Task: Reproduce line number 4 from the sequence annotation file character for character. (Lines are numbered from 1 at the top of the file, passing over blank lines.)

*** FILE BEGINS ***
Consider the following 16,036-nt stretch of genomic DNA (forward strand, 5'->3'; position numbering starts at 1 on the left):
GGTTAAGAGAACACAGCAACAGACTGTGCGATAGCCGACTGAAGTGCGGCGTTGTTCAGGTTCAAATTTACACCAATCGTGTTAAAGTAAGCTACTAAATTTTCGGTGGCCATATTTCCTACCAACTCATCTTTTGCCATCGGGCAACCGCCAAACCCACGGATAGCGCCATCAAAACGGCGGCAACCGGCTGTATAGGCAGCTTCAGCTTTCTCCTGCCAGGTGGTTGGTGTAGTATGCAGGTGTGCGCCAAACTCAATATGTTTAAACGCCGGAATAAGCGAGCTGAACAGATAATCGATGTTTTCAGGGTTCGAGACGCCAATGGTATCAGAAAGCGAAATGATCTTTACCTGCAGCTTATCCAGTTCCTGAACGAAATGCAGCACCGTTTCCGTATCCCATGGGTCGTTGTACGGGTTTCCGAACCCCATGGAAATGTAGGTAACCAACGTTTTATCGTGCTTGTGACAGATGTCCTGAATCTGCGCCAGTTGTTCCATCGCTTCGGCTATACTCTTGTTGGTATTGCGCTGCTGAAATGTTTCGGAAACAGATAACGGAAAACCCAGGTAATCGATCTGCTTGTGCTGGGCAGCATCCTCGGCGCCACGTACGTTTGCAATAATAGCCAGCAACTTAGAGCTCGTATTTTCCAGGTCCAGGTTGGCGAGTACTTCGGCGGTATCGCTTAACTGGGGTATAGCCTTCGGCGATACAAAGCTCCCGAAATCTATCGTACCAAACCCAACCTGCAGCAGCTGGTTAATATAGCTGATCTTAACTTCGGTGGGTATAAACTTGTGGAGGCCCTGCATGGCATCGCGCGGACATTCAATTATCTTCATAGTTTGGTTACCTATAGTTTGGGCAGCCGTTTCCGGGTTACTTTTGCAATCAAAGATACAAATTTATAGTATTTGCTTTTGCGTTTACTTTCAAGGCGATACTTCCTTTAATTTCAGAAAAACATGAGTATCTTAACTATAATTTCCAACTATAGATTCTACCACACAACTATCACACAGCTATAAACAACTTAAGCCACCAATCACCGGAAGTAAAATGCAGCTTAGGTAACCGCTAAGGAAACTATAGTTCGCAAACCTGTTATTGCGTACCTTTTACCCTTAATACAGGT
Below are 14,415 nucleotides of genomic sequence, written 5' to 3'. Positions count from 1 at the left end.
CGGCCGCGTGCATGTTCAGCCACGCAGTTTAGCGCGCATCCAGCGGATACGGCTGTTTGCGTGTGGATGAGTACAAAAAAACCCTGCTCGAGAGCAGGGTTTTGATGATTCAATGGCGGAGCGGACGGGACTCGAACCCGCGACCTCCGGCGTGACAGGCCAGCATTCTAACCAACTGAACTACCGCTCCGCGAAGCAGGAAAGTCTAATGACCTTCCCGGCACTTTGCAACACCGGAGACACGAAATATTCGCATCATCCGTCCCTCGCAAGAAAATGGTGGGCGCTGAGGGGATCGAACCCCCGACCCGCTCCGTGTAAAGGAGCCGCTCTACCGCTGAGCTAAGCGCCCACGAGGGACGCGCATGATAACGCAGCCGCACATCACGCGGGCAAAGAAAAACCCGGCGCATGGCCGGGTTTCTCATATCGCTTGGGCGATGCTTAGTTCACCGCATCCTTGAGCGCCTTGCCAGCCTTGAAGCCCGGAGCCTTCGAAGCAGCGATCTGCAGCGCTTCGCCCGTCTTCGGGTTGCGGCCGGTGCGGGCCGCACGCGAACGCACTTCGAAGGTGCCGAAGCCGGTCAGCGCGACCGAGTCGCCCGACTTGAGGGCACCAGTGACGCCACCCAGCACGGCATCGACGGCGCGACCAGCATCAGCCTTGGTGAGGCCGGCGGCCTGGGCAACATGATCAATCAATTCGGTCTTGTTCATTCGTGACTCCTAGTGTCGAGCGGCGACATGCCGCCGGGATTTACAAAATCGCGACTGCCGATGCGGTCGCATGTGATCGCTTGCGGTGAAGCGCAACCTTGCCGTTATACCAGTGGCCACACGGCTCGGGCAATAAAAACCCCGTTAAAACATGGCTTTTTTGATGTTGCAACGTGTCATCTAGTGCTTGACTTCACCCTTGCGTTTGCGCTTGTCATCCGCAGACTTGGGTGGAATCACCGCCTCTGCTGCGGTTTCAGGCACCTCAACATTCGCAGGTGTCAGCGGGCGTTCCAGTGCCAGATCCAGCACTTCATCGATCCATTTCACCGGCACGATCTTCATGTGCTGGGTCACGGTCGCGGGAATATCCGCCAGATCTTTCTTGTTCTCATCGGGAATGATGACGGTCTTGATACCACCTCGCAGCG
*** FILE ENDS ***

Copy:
CGGCCGCGTGCATGTTCAGCCACGCAGTTTAGCGCGCATCCAGCGGATACGGCTGTTTGCGTGTGGATGAGTACAAAAAAACCCTGCTCGAGAGCAGGGTTTTGATGATTCAATGGCGGAGCGGACGGGACTCGAACCCGCGACCTCCGGCGTGACAGGCCAGCATTCTAACCAACTGAACTACCGCTCCGCGAAGCAGGAAAGTCTAATGACCTTCCCGGCACTTTGCAACACCGGAGACACGAAATATTCGCATCATCCGTCCCTCGCAAGAAAATGGTGGGCGCTGAGGGGATCGAACCCCCGACCCGCTCCGTGTAAAGGAGCCGCTCTACCGCTGAGCTAAGCGCCCACGAGGGACGCGCATGATAACGCAGCCGCACATCACGCGGGCAAAGAAAAACCCGGCGCATGGCCGGGTTTCTCATATCGCTTGGGCGATGCTTAGTTCACCGCATCCTTGAGCGCCTTGCCAGCCTTGAAGCCCGGAGCCTTCGAAGCAGCGATCTGCAGCGCTTCGCCCGTCTTCGGGTTGCGGCCGGTGCGGGCCGCACGCGAACGCACTTCGAAGGTGCCGAAGCCGGTCAGCGCGACCGAGTCGCCCGACTTGAGGGCACCAGTGACGCCACCCAGCACGGCATCGACGGCGCGACCAGCATCAGCCTTGGTGAGGCCGGCGGCCTGGGCAACATGATCAATCAATTCGGTCTTGTTCATTCGTGACTCCTAGTGTCGAGCGGCGACATGCCGCCGGGATTTACAAAATCGCGACTGCCGATGCGGTCGCATGTGATCGCTTGCGGTGAAGCGCAACCTTGCCGTTATACCAGTGGCCACACGGCTCGGGCAATAAAAACCCCGTTAAAACATGGCTTTTTTGATGTTGCAACGTGTCATCTAGTGCTTGACTTCACCCTTGCGTTTGCGCTTGTCATCCGCAGACTTGGGTGGAATCACCGCCTCTGCTGCGGTTTCAGGCACCTCAACATTCGCAGGTGTCAGCGGGCGTTCCAGTGCCAGATCCAGCACTTCATCGATCCATTTCACCGGCACGATCTTCATGTGCTGGGTCACGGTCGCGGGAATATCCGCCAGATCTTTCTTGTTCTCATCGGGAATGATGACGGTCTTGATACCACCTCGCAGCG